Oh, the 2000s! What a decade. The newly-invented gadgets, like the iPod and the iMac, were chunky and the jeans were low-rise. Pottermania reigned supreme, as did mega pop and hip hop stars like Beyoncé and Missy Elliot. And social media — MySpace and later, Facebook, invented by Jewish entrepreneur Mark Zuckerberg — brought the world closer together.
20 years later, boy, are we feeling the nostalgia for all of it.
The decade’s most popular Jewish baby names reflect the spirit of the times, featuring some very Y2K names for the new millennium along with some classics inspired by our matriarchs and patriarchs. The 200 top names from Social Security Administration’s list offer a plethora of Jewish options — and, just as the era did, all of them encapsulate the beautiful promise of new life.
Read on to see some of our favorites. And if you don’t find what you’re looking for, be sure to check out our Baby Name Finder for more inspiration!
Jacob — Claiming the top spot of most popular names for boys in the 2000s, Jacob is a name that honors the third biblical patriarch. And it means “to follow” in Hebrew!
Joshua — This Jewish name means “God is my salvation” in Hebrew. Joshua was the name of the leader of the Israelites after Moses; the Hebrew version is Yehoshua. It is also the name of Jewish dad Josh Peck who was a Nickelodeon legend in the 2000s thanks to his show “Drake & Josh.”
Levi — Meaning “attached,” the name Levi was given to the third son of Jacob and Leah. Additionally, the 2000s were a time of iconic fashion, which included the massively popular Levi’s jeans! With a name like Levi, your little guy will be the most fashion-forward kid at daycare.
Daniel — Whereas Daniel was the eighth most popular boy’s name in the 1990s, it jumped up to the fifth spot in the 2000s! Yay, Daniel! A name with Hebrew origins that means “God Is My Judge,” you can’t go wrong with this name — especially when the Jewish actor who played Harry Potter from 2001-2011 is, of course, Daniel Radcliffe.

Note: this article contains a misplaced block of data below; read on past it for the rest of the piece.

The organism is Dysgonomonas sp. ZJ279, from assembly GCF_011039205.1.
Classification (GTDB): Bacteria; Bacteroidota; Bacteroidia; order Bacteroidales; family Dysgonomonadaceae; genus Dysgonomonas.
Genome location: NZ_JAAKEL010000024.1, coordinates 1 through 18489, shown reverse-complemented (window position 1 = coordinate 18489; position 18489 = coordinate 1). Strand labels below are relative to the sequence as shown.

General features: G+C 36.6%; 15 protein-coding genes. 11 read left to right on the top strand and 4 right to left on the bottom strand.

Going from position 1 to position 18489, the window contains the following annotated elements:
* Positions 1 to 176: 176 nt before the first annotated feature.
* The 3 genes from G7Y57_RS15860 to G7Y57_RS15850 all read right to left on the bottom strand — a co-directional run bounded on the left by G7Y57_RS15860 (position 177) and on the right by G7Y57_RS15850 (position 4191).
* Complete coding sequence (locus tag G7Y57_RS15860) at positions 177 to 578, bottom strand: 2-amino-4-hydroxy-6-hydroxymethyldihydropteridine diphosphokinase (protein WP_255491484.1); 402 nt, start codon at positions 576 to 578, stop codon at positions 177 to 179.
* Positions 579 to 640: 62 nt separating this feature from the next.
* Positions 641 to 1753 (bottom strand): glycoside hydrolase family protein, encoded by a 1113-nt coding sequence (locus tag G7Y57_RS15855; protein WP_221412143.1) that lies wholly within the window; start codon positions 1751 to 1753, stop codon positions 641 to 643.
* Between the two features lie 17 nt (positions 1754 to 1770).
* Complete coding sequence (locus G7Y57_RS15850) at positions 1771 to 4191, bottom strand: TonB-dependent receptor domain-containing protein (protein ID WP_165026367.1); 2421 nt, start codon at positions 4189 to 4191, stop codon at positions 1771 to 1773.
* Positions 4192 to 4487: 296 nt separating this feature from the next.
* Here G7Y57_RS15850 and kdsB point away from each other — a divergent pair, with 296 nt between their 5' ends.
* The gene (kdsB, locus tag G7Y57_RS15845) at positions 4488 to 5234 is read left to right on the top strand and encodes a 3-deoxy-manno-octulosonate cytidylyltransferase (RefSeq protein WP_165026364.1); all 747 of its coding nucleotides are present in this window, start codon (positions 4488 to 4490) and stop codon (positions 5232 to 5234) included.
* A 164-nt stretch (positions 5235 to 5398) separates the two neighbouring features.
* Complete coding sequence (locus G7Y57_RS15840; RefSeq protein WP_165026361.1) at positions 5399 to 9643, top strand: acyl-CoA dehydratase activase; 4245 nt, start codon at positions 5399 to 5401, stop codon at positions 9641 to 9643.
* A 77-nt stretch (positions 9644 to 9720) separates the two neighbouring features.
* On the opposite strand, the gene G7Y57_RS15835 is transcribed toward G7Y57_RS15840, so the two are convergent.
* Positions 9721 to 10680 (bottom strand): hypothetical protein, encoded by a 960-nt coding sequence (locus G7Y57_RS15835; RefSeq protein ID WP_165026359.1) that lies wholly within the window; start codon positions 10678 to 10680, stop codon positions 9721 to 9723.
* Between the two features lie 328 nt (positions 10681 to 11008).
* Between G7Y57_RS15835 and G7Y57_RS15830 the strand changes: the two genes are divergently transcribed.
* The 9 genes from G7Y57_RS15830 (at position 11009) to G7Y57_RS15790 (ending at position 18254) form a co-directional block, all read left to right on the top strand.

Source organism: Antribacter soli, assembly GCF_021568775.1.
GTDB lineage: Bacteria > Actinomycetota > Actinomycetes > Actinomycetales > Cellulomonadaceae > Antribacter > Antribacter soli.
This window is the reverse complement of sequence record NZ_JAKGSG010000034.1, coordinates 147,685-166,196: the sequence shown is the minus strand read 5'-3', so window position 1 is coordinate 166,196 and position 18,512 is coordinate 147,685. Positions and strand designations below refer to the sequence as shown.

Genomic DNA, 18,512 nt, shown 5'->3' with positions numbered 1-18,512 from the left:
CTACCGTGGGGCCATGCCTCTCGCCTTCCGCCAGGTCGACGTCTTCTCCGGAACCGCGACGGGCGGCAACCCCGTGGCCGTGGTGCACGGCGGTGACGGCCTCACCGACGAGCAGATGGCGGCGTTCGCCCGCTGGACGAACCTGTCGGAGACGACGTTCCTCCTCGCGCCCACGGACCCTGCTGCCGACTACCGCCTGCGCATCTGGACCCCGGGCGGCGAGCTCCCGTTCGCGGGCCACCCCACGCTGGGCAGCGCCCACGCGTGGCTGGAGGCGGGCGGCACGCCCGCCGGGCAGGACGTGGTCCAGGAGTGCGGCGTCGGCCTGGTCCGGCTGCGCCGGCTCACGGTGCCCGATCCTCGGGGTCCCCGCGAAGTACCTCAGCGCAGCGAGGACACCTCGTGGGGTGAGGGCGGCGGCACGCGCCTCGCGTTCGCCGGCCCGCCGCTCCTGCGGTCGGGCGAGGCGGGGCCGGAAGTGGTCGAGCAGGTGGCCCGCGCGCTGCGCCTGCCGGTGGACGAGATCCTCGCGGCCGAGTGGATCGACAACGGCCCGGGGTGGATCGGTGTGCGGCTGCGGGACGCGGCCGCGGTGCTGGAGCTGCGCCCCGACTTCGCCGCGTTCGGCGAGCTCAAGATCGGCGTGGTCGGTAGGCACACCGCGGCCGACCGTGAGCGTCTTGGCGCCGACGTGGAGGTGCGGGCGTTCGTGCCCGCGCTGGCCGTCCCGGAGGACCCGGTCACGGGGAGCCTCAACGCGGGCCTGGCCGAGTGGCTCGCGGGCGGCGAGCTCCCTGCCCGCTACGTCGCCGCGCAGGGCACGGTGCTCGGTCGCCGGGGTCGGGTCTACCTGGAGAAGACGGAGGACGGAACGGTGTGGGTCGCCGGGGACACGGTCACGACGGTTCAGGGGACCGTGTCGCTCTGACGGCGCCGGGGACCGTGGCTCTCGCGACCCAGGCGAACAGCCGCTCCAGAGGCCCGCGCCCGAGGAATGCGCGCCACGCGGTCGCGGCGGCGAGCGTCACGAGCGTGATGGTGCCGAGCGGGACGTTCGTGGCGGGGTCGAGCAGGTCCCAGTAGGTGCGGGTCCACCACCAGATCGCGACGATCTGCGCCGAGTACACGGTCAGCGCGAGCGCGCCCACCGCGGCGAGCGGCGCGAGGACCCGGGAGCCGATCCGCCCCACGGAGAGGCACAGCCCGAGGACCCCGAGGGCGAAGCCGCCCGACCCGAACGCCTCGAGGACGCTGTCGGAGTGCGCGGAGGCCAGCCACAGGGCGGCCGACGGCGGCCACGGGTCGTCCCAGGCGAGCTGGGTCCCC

Emmanuel — This name means “God is with Us” in Hebrew, and isn’t that just so comforting? While Emmanuel only came in at 175th most popular in the 2000s, maybe the name will encourage your baby to be a snuggle bug!
Michael — This Hebrew name means “Who is like God.” Famous Michaels include an angel (in the Jewish tradition) and the infamous character Michael Scott from “The Office,” which began in 2005. Though Steve Carrell, the actor who portrays Michael, isn’t Jewish, many writers from “The Office” are!
Noah/Noa — OK, so bear with me here. A male name with Hebrew origins, Noah (or Noach) means comfort; Noa, a female name with Hebrew origins, means “movement.” So yes, while Noah/Noa are two separate names of Hebrew origin, in English they are the same beautiful name which would be perfect for a baby of any gender!
Jonah — As we all know, Jonah (or Yona), meaning dove or pigeon, was the biblical prophet who was swallowed by a giant fish or whale. This might be a good story to (jokingly) tell when your sweet little child Jonah inevitably grows up into a rebellious teenager.
Hannah — A name that honors the mother of the biblical prophet Samuel, Hannah means “compassionate” or “gracious” in Hebrew. This name also comes with a bunch of alternate spellings like Hana, Channah or Channa, if you want to switch it up!
Sarah — Meaning “Princess,” Sarah is an absolutely classic Jewish name that honors our first matriarch. It could also honor Jewish comedian Sarah Silverman, whose TV show “The Sarah Silverman” program debuted in 2007.
Isabella — Though this name came to Hebrew through Greek or Latin first, it’s still gorgeous and means “My God Is an Oath.”
Ava — Meaning “life,” the name Ava is essentially a shortened version of the Hebrew name Chava. As someone whose Hebrew name is Chava, I want it known that Ava has my stamp of approval.
Rachel — Another classic Hebrew name meaning “ewe,” Rachel honors the fourth Jewish matriarch. It could also honor Rachel Green, the Jewish-coded main character of the ’90s and early 2000s sitcom “Friends.”
Emma — Clocking in at the third most popular name from the 2000s, Emma most likely derives from the name “Emmanuel.” Thus, by extension, Emma might have some Hebrew origins as well, and means “universal” or “strength.”
Aliyah — Though the 91st most popular girl name from the 2000s is spelled “Aaliyah,” which is a name with Arabic origins — inspired by the singer who tragically died in 2001 — “Aliyah” is a version of that name with Hebrew origins! Meaning “ascend” or “go up,” your daughter Aliyah will know that she’s at the top of your list of priorities.